CLEVELAND - While Pedro Alvarez is making progress with his rehab work in Bradenton, Fla., the progress is coming so slowly that it appears unlikely that the third baseman will be back in Pittsburgh before the All-Star break.
Alvarez, who has been on the disabled list with a right quadriceps strain since May 21, is currently able to do only "limited" physical activity, manager Clint Hurdle said on Saturday. That limited activity includes nothing game-related.
Alvarez had played in a few extended spring training games earlier this month before he was forced out of a June 7 contest when his quad tightened up again. The third baseman has not played in a game since.
While the Pirates are not offering a guess as to how much longer Alvarez will be sidelined, it's safe to assume that he will need to participate in Florida camp games before going on a Minor League rehab assignment to get a bulk of at-bats. Working through those steps prior to the All-Star break -- which begins three weeks from Monday -- would seem to be a stretch.
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Pirates weighing options for Trade Deadline
CLEVELAND -- Sitting three games out of first place and one game above .500 in the second half of June is a place unfamiliar to the Pirates in recent years. And it has left many wondering if the Pirates will consider becoming buyers -- not sellers -- at the Trade Deadline next month.
With 36 games remaining until the deadline, much can (and will) change in those standings. Any changes could clarify whether the Pirates can stay in a pennant race late into the season. In the meantime, though, the club is seeking ways to improve its offense.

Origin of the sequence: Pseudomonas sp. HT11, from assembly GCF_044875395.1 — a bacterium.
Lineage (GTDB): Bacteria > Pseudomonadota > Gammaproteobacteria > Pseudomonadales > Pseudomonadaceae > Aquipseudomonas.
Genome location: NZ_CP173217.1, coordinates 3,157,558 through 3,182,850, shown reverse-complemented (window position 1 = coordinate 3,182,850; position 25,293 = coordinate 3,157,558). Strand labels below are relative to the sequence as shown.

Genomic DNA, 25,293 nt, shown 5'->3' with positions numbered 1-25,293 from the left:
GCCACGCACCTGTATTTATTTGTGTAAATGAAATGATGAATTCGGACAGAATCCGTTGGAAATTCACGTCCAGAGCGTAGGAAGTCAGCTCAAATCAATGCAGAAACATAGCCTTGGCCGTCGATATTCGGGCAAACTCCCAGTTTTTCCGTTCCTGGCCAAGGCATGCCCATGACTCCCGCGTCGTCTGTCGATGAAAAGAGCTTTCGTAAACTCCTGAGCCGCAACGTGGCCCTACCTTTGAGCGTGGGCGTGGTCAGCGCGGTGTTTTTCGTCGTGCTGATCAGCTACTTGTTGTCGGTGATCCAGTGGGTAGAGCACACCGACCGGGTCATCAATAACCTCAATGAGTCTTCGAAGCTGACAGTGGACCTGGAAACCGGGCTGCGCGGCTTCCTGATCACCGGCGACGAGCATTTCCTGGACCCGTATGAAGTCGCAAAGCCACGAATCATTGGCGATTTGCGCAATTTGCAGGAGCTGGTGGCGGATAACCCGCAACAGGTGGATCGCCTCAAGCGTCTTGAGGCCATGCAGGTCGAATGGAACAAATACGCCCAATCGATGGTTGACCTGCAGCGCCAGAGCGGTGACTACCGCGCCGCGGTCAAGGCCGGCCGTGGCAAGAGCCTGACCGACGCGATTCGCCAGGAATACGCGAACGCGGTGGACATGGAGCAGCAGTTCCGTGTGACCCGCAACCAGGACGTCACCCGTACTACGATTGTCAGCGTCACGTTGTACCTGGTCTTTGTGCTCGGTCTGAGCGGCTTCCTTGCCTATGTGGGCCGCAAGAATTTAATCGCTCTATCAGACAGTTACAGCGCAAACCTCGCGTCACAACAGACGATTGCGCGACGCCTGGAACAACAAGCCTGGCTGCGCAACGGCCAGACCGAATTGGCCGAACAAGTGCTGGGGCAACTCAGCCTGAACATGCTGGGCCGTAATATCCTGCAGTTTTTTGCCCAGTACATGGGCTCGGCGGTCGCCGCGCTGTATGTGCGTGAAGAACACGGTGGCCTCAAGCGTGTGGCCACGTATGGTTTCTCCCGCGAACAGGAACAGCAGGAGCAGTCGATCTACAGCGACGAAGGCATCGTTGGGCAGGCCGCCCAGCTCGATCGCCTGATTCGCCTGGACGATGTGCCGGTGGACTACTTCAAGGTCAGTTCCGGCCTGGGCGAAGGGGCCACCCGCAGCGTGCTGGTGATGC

"There's not many days that go by where [general manager] Neal [Huntington] and I don't have conversations about what we can do to make our club better -- short term, long term," manager Clint Hurdle said. "We had another [conversation] today. We're trying to think about the creative side, the patient side, the challenging side, the roster side. We've had that conversation."
Those conversations have included internal options (i.e. Alex Presley, Chase d'Arnaud) as well as external ones. With Pedro Alvarez still weeks away from returning from a quad injury, perhaps the Pirates will focus their attention on a corner infielder, given that first baseman Lyle Overbay has been underachieving all year, too. An upgrade at the catcher position continues to be explored, as well.
Management has said that it will spend money to add pieces when the time is right. The challenging part in getting a deal done, though, is determining whether the Pirates are willing to part with prospects or even a starting pitcher to improve an offense that ranks 14th in the National League in runs scored and 15th in total hits.
Hurdle employing methodical shift vs. Tribe
CLEVELAND -- No, the Pirates are not changing their minds when manager Clint Hurdle calls for Josh Harrison to leave his spot at third base midway through an at-bat and join Neil Walker and Lyle Overbay on the right side of the infield. There is, actually, very much a method to the apparent madness.
Hurdle has not been shy to employ a shift -- where one infielder stays on the left side of the infield while three take their places on the right side -- against a number of left-handed hitting opponents this year. What has been interesting, though, is the timing of that shift.
As was seen numerous times against Cleveland on Friday night, the Pirates did not employ a shift until after a strike had been thrown. Waiting until after strike one lessens the likelihood that the batter will attempt to take advantage of the shift and drop a bunt down the third-base line.